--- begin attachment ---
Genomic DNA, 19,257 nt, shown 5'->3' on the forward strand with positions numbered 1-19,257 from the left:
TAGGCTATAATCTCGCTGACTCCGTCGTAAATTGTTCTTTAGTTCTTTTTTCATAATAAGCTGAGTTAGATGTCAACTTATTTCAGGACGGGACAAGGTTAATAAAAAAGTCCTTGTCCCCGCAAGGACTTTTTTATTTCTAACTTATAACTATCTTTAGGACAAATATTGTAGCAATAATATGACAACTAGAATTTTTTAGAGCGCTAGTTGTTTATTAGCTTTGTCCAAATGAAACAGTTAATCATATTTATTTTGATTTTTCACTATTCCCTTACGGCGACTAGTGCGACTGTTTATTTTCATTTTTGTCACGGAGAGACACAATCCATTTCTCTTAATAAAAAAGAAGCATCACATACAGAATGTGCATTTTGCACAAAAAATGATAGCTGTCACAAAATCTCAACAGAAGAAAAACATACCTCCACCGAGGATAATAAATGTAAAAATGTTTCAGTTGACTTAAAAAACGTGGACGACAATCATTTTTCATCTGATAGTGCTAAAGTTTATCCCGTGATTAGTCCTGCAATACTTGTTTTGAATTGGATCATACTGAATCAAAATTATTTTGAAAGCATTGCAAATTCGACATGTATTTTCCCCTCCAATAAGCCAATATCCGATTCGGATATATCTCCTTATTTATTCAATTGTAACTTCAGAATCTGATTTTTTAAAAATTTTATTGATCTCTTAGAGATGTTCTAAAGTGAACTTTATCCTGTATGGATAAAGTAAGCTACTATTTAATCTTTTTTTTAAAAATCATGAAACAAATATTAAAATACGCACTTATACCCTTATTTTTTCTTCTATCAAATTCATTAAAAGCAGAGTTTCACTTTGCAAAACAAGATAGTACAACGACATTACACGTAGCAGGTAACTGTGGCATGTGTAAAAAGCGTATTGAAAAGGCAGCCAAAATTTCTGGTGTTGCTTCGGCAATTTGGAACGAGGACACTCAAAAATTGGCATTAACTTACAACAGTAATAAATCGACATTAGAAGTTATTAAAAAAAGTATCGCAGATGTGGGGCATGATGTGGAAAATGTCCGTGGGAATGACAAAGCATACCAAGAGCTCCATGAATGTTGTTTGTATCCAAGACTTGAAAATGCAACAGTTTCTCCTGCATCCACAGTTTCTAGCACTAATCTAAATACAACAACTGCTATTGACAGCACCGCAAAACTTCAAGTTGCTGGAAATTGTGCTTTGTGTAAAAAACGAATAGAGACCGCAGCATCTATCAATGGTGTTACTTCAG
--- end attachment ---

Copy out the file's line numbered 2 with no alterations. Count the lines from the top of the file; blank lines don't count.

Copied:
TAGGCTATAATCTCGCTGACTCCGTCGTAAATTGTTCTTTAGTTCTTTTTTCATAATAAGCTGAGTTAGATGTCAACTTATTTCAGGACGGGACAAGGTTAATAAAAAAGTCCTTGTCCCCGCAAGGACTTTTTTATTTCTAACTTATAACTATCTTTAGGACAAATATTGTAGCAATAATATGACAACTAGAATTTTTTAGAGCGCTAGTTGTTTATTAGCTTTGTCCAAATGAAACAGTTAATCATATTTATTTTGATTTTTCACTATTCCCTTACGGCGACTAGTGCGACTGTTTATTTTCATTTTTGTCACGGAGAGACACAATCCATTTCTCTTAATAAAAAAGAAGCATCACATACAGAATGTGCATTTTGCACAAAAAATGATAGCTGTCACAAAATCTCAACAGAAGAAAAACATACCTCCACCGAGGATAATAAATGTAAAAATGTTTCAGTTGACTTAAAAAACGTGGACGACAATCATTTTTCATCTGATAGTGCTAAAGTTTATCCCGTGATTAGTCCTGCAATACTTGTTTTGAATTGGATCATACTGAATCAAAATTATTTTGAAAGCATTGCAAATTCGACATGTATTTTCCCCTCCAATAAGCCAATATCCGATTCGGATATATCTCCTTATTTATTCAATTGTAACTTCAGAATCTGATTTTTTAAAAATTTTATTGATCTCTTAGAGATGTTCTAAAGTGAACTTTATCCTGTATGGATAAAGTAAGCTACTATTTAATCTTTTTTTTAAAAATCATGAAACAAATATTAAAATACGCACTTATACCCTTATTTTTTCTTCTATCAAATTCATTAAAAGCAGAGTTTCACTTTGCAAAACAAGATAGTACAACGACATTACACGTAGCAGGTAACTGTGGCATGTGTAAAAAGCGTATTGAAAAGGCAGCCAAAATTTCTGGTGTTGCTTCGGCAATTTGGAACGAGGACACTCAAAAATTGGCATTAACTTACAACAGTAATAAATCGACATTAGAAGTTATTAAAAAAAGTATCGCAGATGTGGGGCATGATGTGGAAAATGTCCGTGGGAATGACAAAGCATACCAAGAGCTCCATGAATGTTGTTTGTATCCAAGACTTGAAAATGCAACAGTTTCTCCTGCATCCACAGTTTCTAGCACTAATCTAAATACAACAACTGCTATTGACAGCACCGCAAAACTTCAAGTTGCTGGAAATTGTGCTTTGTGTAAAAAACGAATAGAGACCGCAGCATCTATCAATGGTGTTACTTCAG